the ballad of babby-bobby
Babby-bobby was a lonely child. His parents ignored him except to scold him for being too lazy, too stupid and too slow. His father had once beaten Babby-bobby for playing in the tool shed, Babby-bobby had to be taken to the emergency room because he kept coughing up blood and had received another beating for causing such fuss. School was no better , at school the other children would put frogs in his desk because they scared him so and wipe boogers on his jacket. The teachers never chose him to answer questions even though his hand was always first in the air. Babby-bobby was really very bright but no one noticed. The only people that noticed a thin, shy child like him were the bullies. His days were dark but his nights darker still, Babby-bobby would dream the most terrible dreams, dreams of blood and heat and falling, always falling deeper and deeper through the earth.
One morning in early spring Babby-bobby was walking to school when he found a shell. Normally he wouldn't have picked up anything from the floor (his father had beaten him often for picking up things from the floor) but this shell shone in the sun, it sang and danced before his eyes. It was the most beautiful thing Babby-bobby had ever seen. All the way to school his hand would slip into his pocket to stroke the shell with the tips of his fingers, it made his whole body shake at the touch and he swore that this was his and no one elses, all the pain and the lonliness and the loss would be forgotten as long as this shell was his. Inside the shell was pink as a kittens tongue and outside was run through with colours so bright and dazzling they couldn't be natural, even to look at it made Babby-bobby's eyes swim in his head. On that long walk, for no other children lived near Babby-bobby's parents farm, the thought of that shell, the weight of it in his pocket was better than ice cream or watching the Sunday morning game or those odd, magical days when his parents forgot he was in the house and left for market without him, and the house was his to play in and explore.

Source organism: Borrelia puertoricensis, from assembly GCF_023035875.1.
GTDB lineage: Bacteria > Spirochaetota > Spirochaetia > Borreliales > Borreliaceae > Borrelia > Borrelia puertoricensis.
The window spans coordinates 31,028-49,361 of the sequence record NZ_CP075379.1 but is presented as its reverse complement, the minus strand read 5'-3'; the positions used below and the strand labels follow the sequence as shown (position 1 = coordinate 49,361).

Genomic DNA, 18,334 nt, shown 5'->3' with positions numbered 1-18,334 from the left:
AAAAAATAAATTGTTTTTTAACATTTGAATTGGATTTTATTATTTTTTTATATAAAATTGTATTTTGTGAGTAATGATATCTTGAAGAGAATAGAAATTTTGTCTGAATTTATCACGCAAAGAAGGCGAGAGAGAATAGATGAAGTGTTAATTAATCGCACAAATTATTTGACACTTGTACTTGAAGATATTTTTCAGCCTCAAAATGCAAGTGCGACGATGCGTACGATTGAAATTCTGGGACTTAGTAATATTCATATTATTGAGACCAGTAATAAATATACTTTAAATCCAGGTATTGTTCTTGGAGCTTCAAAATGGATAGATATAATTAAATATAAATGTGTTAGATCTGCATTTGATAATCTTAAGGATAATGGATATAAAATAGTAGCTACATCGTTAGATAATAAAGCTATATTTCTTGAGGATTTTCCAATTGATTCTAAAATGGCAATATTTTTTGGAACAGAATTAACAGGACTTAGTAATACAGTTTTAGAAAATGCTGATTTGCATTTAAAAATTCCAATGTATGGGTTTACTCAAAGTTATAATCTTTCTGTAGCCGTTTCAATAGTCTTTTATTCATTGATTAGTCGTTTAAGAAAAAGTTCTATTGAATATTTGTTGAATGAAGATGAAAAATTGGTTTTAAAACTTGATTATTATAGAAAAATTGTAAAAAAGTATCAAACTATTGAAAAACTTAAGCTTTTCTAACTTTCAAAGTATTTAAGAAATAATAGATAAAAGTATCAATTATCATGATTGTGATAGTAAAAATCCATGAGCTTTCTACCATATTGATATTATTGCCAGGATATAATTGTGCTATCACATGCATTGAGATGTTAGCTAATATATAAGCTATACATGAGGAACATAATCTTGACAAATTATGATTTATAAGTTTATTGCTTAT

Later that day at school they were made to play football on the still frozen ground, the other boys hit him and kicked him and tripped him when the teacher wasn't looking (and sometimes when he was as well), the teacher would smile a cruel little smile as Babby-bobby would pick himself up off the floor. He wiped the blood off his nose and lip and thought of the shell in his desk. Just get through again, he would say to himself, just get through and on the walk home you can look at your shell all you want. Eventually the match was over, the captain of the other team spat in Babby-bobby's face as he walked off the pitch.
None of it mattered to Babby-bobby, all he cared about was holding the shell in his hand. But of course it was gone. He searched through his desk and through his pockets but nothing. It was gone. Babby-bobby sat down hard on the floor, there were no tears, he had cried enough in nine years to last four lifetimes. He thought about his name, his life, his parents, his teachers, his fellow pupils and the shell. Babby-bobby he stood up and turned to the boy next to him. Jimmy grinned "Lost something Crappy-bobby?". Babby-bobby smiled slowly and his hands slid down the chair in front of him. It moved so easily in his hand, spinning up into the sickening grin of Jimmy, splitting lip and throwing teeth and it all seemed so simple, their teacher screamed something and ran at Babby-bobby but the chair flipped up and caught her across the face and she fell at Babby-bobby's feet quite still and quiet. After that it all made so much more sense. He danced through the classroom and out into the hall towards the teachers lounge, he could smell coffe and cigarette smoke from under the door. No angel looked more serene, no devil more determined and Babby-bobby danced.
As he walked home he looked at his hands shining with drying blood, how many had fallen? Babby-bobby couldn't remember. The chair had spun and danced in Babby-bobby hands till it was just a splinter of wood about a foot long, a splinter that had slipped so easily into the eye of Mary-Jane Cadance, she had fallen to the floor making a gurgling noise deep in the back of her throat.
At home Babby-bobby washed the blood from his hands, it span away in the sink like dark rust. He went out to the shed thinking how angry his father would be if he knew that Babby-bobby had been in his shed again. He chose the small axe that his father used for the firewood and a medium sized hammer and walked slowley back inside the house. Babby-bobby sat quite still on his bed and waited for his mother who always came home first.